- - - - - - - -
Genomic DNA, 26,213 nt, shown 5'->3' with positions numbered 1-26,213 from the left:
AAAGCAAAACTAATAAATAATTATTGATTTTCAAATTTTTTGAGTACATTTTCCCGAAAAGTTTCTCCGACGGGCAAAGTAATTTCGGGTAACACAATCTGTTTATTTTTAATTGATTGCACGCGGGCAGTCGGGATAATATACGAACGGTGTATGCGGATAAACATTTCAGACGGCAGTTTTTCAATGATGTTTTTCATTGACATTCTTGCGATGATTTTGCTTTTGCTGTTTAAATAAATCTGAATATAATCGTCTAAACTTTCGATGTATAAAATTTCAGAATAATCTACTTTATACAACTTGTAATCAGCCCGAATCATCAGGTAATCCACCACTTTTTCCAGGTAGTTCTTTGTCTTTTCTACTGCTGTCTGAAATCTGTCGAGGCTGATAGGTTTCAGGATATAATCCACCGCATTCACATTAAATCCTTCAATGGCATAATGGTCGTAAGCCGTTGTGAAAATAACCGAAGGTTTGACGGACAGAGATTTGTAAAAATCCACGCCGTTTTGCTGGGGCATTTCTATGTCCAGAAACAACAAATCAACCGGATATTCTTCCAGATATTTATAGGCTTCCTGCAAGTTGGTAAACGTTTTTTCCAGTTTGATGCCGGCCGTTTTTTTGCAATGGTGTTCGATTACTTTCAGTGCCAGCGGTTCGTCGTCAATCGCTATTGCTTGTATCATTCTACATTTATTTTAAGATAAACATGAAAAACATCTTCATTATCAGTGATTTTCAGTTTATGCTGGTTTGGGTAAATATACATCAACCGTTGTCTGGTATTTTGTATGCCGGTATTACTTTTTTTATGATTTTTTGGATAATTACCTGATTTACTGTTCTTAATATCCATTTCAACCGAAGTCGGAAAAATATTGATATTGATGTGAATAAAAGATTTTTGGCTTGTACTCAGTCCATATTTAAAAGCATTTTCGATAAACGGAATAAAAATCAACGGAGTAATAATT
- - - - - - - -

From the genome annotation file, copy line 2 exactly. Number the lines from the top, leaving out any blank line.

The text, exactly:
AAAGCAAAACTAATAAATAATTATTGATTTTCAAATTTTTTGAGTACATTTTCCCGAAAAGTTTCTCCGACGGGCAAAGTAATTTCGGGTAACACAATCTGTTTATTTTTAATTGATTGCACGCGGGCAGTCGGGATAATATACGAACGGTGTATGCGGATAAACATTTCAGACGGCAGTTTTTCAATGATGTTTTTCATTGACATTCTTGCGATGATTTTGCTTTTGCTGTTTAAATAAATCTGAATATAATCGTCTAAACTTTCGATGTATAAAATTTCAGAATAATCTACTTTATACAACTTGTAATCAGCCCGAATCATCAGGTAATCCACCACTTTTTCCAGGTAGTTCTTTGTCTTTTCTACTGCTGTCTGAAATCTGTCGAGGCTGATAGGTTTCAGGATATAATCCACCGCATTCACATTAAATCCTTCAATGGCATAATGGTCGTAAGCCGTTGTGAAAATAACCGAAGGTTTGACGGACAGAGATTTGTAAAAATCCACGCCGTTTTGCTGGGGCATTTCTATGTCCAGAAACAACAAATCAACCGGATATTCTTCCAGATATTTATAGGCTTCCTGCAAGTTGGTAAACGTTTTTTCCAGTTTGATGCCGGCCGTTTTTTTGCAATGGTGTTCGATTACTTTCAGTGCCAGCGGTTCGTCGTCAATCGCTATTGCTTGTATCATTCTACATTTATTTTAAGATAAACATGAAAAACATCTTCATTATCAGTGATTTTCAGTTTATGCTGGTTTGGGTAAATATACATCAACCGTTGTCTGGTATTTTGTATGCCGGTATTACTTTTTTTATGATTTTTTGGATAATTACCTGATTTACTGTTCTTAATATCCATTTCAACCGAAGTCGGAAAAATATTGATATTGATGTGAATAAAAGATTTTTGGCTTGTACTCAGTCCATATTTAAAAGCATTTTCGATAAACGGAATAAAAATCAACGGAGTAATAATT